In the last decades, the prevalence of neurodegenerative disorders, such as Alzheimer's disease (AD) and Parkinson's disease (PD), has grown. These age-associated disorders are characterized by the appearance of protein aggregates with fibrillary structure in the brains of these patients. Exactly why normally soluble proteins undergo an aggregation process remains poorly understood. The discovery that protein aggregation is not limited to disease processes and instead part of the normal aging process enables the study of the molecular and cellular mechanisms that regulate protein aggregation, without using ectopically expressed human disease-associated proteins. Here we describe methodologies to examine inherent protein aggregation in Caenorhabditis elegans through complementary approaches. First, we examine how to grow large numbers of age-synchronized C. elegans to obtain aged animals and we present the biochemical procedures to isolate highly-insoluble-large aggregates. In combination with a targeted genetic knockdown, it is possible to dissect the role of a gene of interest in promoting or preventing age-dependent protein aggregation by using either a comprehensive analysis with quantitative mass spectrometry or a candidate-based analysis with antibodies. These findings are then confirmed by in vivo analysis with transgenic animals expressing fluorescent-tagged aggregation-prone proteins. These methods should help clarify why certain proteins are prone to aggregate with age and ultimately how to keep these proteins fully functional.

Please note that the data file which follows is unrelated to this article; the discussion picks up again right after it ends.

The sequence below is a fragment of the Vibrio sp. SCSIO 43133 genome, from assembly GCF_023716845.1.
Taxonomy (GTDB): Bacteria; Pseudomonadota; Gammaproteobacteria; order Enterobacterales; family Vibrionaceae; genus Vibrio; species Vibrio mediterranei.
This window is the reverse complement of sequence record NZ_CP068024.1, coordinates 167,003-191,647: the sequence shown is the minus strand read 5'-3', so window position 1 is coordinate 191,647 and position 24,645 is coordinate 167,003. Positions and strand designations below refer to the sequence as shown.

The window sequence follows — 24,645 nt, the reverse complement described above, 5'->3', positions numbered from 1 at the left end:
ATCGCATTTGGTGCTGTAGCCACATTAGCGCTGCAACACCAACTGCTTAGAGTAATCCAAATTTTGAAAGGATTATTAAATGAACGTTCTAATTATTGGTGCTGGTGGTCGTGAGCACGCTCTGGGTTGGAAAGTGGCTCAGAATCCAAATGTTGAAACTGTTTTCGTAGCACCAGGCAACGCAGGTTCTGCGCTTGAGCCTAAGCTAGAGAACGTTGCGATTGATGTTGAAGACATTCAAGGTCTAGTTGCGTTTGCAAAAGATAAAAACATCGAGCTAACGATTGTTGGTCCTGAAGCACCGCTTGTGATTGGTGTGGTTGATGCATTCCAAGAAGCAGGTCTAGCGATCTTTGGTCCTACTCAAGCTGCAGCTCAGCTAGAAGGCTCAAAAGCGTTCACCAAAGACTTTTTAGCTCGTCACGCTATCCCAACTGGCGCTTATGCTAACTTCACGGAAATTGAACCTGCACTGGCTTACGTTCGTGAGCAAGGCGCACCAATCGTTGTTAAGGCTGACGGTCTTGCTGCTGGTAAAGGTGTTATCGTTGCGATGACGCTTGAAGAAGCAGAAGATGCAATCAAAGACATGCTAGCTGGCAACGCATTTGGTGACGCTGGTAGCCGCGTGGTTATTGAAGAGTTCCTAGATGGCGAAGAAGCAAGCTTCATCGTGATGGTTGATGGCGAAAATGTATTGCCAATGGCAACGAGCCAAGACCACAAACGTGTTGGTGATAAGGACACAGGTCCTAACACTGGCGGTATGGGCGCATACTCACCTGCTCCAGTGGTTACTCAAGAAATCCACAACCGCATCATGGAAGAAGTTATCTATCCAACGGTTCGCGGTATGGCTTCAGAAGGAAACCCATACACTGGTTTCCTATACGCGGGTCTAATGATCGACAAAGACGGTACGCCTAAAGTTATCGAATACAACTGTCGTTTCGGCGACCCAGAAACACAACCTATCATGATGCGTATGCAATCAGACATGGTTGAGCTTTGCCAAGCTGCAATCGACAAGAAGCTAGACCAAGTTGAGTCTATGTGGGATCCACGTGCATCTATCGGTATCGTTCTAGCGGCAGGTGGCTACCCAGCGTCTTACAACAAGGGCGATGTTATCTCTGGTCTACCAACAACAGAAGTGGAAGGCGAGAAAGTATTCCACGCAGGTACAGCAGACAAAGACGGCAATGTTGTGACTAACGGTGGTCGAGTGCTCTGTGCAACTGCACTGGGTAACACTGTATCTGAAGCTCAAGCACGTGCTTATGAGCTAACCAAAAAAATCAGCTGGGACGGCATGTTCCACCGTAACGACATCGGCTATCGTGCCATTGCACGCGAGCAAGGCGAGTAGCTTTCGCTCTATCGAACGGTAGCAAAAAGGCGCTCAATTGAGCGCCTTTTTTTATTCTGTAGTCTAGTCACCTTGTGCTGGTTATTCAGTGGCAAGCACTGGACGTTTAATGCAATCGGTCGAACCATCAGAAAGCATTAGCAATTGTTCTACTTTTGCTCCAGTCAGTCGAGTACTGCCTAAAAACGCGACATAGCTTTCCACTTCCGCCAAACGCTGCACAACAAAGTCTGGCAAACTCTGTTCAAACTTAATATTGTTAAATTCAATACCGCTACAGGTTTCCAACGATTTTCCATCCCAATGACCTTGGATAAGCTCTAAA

Low complexity (LC) prion-like domains are over-represented among RNA-binding proteins (RBPs) and contribute to the dynamic nature of RNA granules. Importantly, several neurodegenerative diseases are characterized by cytoplasmic "solid" aggregates formed by mainly nuclear RBPs harboring LC prion-like domains. Although RBP aggregation in disease has been extensively characterized, it remains unknown how the process of aging disturbs RBP dynamics. Our recent study revealed that RNA granule components including 2 key stress granule RBPs with LC prion-like domains, PAB-1 and TIAR-2, aggregate in aged Caenorhabditis elegans in the absence of disease. Here we present new evidence showing that sustained stress granule formation triggers RBP aggregation. In addition, we demonstrate that mild chronic stress during aging promotes mislocalization of nuclear RBPs. We discuss the consequences of aberrant interactions between age-related RBP aggregation and disease-associated RBP aggregation. In particular, we show that FUST-1 and PAB-1 co-localize in aberrant cytoplasmic accumulations. Significantly, long-lived animals with reduced insulin/IGF-1 signaling abrogate stress granule RBP aggregation through activation of the transcription factors HSF-1 and DAF-16. We evaluate the different mechanisms that could maintain dynamic stress granules. Together these findings highlight how changes with age could contribute to pathogenesis in neurodegenerative diseases and disruption of RNA homeostasis.